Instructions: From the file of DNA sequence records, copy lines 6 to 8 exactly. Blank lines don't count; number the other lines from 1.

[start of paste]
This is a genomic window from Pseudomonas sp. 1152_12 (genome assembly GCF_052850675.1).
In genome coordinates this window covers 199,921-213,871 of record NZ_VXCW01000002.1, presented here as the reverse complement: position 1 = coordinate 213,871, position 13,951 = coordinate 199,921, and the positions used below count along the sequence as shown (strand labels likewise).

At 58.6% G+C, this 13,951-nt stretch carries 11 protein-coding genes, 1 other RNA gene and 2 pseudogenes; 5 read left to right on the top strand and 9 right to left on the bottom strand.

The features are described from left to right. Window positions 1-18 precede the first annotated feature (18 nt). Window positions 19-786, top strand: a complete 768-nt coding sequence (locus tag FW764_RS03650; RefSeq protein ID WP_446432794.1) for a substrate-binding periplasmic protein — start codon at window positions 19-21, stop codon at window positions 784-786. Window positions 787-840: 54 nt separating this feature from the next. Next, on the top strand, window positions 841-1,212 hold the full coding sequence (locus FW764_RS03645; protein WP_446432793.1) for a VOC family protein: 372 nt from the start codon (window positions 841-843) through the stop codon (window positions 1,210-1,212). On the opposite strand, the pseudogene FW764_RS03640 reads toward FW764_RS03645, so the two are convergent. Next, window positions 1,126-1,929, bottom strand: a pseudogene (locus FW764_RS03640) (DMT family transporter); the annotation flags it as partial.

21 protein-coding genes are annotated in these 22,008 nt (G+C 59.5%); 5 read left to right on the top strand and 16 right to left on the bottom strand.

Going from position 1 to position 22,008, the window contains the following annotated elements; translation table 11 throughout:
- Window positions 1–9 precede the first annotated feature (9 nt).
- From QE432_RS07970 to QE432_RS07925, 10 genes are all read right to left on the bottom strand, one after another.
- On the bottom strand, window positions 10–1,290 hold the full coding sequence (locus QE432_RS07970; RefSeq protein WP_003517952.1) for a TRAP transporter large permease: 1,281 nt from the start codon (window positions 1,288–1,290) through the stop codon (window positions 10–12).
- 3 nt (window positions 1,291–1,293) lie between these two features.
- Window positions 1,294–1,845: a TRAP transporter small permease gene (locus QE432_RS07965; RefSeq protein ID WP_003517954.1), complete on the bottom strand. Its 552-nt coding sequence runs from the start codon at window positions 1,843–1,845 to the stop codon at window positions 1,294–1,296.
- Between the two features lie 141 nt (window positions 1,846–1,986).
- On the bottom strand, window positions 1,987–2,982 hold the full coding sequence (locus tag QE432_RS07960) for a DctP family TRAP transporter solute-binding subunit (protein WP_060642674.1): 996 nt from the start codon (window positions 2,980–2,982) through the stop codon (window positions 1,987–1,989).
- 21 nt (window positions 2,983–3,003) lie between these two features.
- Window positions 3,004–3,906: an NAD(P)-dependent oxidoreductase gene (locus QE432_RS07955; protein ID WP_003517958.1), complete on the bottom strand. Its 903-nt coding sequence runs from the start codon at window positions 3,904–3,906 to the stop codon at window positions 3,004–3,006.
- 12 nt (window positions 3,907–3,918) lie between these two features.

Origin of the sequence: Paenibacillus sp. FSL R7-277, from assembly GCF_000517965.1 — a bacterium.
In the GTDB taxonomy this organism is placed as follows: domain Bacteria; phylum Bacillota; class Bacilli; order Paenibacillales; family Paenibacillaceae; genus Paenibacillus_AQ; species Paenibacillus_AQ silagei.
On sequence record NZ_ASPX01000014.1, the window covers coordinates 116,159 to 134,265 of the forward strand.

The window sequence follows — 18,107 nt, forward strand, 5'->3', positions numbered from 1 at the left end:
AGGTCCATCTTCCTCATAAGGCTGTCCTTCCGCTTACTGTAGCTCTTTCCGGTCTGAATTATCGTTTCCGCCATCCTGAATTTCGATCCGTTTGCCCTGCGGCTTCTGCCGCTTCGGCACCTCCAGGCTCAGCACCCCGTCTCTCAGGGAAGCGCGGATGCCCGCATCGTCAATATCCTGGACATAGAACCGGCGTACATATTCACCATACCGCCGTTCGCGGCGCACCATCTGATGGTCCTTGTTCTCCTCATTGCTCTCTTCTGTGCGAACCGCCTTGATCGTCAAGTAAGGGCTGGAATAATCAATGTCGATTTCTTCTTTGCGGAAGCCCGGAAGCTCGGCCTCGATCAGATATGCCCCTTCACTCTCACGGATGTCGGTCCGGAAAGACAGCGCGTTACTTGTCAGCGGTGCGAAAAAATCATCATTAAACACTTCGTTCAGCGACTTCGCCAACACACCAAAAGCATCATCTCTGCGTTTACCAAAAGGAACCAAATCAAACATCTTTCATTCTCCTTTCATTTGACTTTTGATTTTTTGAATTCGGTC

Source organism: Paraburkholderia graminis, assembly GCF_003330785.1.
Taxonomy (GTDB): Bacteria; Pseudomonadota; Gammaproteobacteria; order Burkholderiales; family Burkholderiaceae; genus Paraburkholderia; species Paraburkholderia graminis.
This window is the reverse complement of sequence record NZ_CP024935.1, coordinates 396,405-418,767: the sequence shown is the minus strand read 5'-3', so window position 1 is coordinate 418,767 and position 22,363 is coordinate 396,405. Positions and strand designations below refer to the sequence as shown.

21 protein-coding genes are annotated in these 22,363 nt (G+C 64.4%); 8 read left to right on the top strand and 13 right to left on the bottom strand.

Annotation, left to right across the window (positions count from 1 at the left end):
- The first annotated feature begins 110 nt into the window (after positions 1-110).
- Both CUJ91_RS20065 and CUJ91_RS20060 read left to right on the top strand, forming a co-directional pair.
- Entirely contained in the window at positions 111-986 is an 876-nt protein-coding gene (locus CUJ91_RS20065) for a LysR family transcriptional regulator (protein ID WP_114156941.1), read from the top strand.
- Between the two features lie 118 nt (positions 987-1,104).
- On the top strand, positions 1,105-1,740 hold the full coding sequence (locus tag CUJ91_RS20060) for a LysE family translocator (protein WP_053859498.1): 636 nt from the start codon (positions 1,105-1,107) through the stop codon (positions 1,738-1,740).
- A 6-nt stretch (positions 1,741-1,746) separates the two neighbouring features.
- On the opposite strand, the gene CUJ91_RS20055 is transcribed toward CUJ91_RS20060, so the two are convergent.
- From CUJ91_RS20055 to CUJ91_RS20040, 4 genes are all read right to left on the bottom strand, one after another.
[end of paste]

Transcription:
Going from position 1 to position 22,008, the window contains the following annotated elements; translation table 11 throughout:
- Window positions 1–9 precede the first annotated feature (9 nt).
- From QE432_RS07970 to QE432_RS07925, 10 genes are all read right to left on the bottom strand, one after another.